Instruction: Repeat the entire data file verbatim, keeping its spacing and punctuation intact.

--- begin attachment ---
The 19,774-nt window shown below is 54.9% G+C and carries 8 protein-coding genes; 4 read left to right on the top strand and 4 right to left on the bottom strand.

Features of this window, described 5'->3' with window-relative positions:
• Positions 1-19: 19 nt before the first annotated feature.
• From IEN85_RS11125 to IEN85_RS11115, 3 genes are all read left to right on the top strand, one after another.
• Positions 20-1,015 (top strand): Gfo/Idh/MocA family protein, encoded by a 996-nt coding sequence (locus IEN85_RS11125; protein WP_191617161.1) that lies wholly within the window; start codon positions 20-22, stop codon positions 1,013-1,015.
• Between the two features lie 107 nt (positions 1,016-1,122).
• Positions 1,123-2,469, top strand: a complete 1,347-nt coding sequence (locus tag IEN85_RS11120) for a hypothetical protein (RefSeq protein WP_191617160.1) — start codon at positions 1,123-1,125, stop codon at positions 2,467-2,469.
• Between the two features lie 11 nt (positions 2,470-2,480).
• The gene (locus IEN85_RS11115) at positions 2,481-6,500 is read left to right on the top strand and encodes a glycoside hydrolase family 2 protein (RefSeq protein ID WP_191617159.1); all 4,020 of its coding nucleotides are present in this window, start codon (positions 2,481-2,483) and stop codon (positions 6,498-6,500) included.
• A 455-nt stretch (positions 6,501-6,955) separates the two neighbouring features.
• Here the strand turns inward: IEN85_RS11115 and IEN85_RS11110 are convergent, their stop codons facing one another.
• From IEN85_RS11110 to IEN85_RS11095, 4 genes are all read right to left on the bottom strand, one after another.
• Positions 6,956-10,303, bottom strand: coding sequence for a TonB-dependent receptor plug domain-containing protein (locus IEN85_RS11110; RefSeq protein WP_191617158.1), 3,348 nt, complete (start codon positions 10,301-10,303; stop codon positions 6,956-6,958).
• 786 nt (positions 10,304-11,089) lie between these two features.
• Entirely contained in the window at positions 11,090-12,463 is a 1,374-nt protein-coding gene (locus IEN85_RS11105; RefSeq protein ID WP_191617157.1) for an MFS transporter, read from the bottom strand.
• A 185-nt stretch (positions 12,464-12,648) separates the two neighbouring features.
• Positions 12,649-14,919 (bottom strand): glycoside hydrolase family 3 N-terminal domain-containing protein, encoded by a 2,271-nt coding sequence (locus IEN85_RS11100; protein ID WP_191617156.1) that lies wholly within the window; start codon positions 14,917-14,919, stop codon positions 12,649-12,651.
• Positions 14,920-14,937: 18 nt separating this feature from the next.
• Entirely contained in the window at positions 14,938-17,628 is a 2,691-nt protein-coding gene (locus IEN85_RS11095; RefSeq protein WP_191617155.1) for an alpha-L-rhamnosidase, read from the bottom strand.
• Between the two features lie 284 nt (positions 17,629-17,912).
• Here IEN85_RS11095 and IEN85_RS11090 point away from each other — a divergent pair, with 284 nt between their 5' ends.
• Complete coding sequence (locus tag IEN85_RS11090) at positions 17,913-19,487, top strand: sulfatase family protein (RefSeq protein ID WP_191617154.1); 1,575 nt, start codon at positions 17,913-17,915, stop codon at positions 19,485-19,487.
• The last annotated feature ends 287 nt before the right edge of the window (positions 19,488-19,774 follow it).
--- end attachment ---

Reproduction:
The 19,774-nt window shown below is 54.9% G+C and carries 8 protein-coding genes; 4 read left to right on the top strand and 4 right to left on the bottom strand.

Features of this window, described 5'->3' with window-relative positions:
• Positions 1-19: 19 nt before the first annotated feature.
• From IEN85_RS11125 to IEN85_RS11115, 3 genes are all read left to right on the top strand, one after another.
• Positions 20-1,015 (top strand): Gfo/Idh/MocA family protein, encoded by a 996-nt coding sequence (locus IEN85_RS11125; protein WP_191617161.1) that lies wholly within the window; start codon positions 20-22, stop codon positions 1,013-1,015.
• Between the two features lie 107 nt (positions 1,016-1,122).
• Positions 1,123-2,469, top strand: a complete 1,347-nt coding sequence (locus tag IEN85_RS11120) for a hypothetical protein (RefSeq protein WP_191617160.1) — start codon at positions 1,123-1,125, stop codon at positions 2,467-2,469.
• Between the two features lie 11 nt (positions 2,470-2,480).
• The gene (locus IEN85_RS11115) at positions 2,481-6,500 is read left to right on the top strand and encodes a glycoside hydrolase family 2 protein (RefSeq protein ID WP_191617159.1); all 4,020 of its coding nucleotides are present in this window, start codon (positions 2,481-2,483) and stop codon (positions 6,498-6,500) included.
• A 455-nt stretch (positions 6,501-6,955) separates the two neighbouring features.
• Here the strand turns inward: IEN85_RS11115 and IEN85_RS11110 are convergent, their stop codons facing one another.
• From IEN85_RS11110 to IEN85_RS11095, 4 genes are all read right to left on the bottom strand, one after another.
• Positions 6,956-10,303, bottom strand: coding sequence for a TonB-dependent receptor plug domain-containing protein (locus IEN85_RS11110; RefSeq protein WP_191617158.1), 3,348 nt, complete (start codon positions 10,301-10,303; stop codon positions 6,956-6,958).
• 786 nt (positions 10,304-11,089) lie between these two features.
• Entirely contained in the window at positions 11,090-12,463 is a 1,374-nt protein-coding gene (locus IEN85_RS11105; RefSeq protein ID WP_191617157.1) for an MFS transporter, read from the bottom strand.
• A 185-nt stretch (positions 12,464-12,648) separates the two neighbouring features.
• Positions 12,649-14,919 (bottom strand): glycoside hydrolase family 3 N-terminal domain-containing protein, encoded by a 2,271-nt coding sequence (locus IEN85_RS11100; protein ID WP_191617156.1) that lies wholly within the window; start codon positions 14,917-14,919, stop codon positions 12,649-12,651.
• Positions 14,920-14,937: 18 nt separating this feature from the next.
• Entirely contained in the window at positions 14,938-17,628 is a 2,691-nt protein-coding gene (locus IEN85_RS11095; RefSeq protein WP_191617155.1) for an alpha-L-rhamnosidase, read from the bottom strand.
• Between the two features lie 284 nt (positions 17,629-17,912).
• Here IEN85_RS11095 and IEN85_RS11090 point away from each other — a divergent pair, with 284 nt between their 5' ends.
• Complete coding sequence (locus tag IEN85_RS11090) at positions 17,913-19,487, top strand: sulfatase family protein (RefSeq protein ID WP_191617154.1); 1,575 nt, start codon at positions 17,913-17,915, stop codon at positions 19,485-19,487.
• The last annotated feature ends 287 nt before the right edge of the window (positions 19,488-19,774 follow it).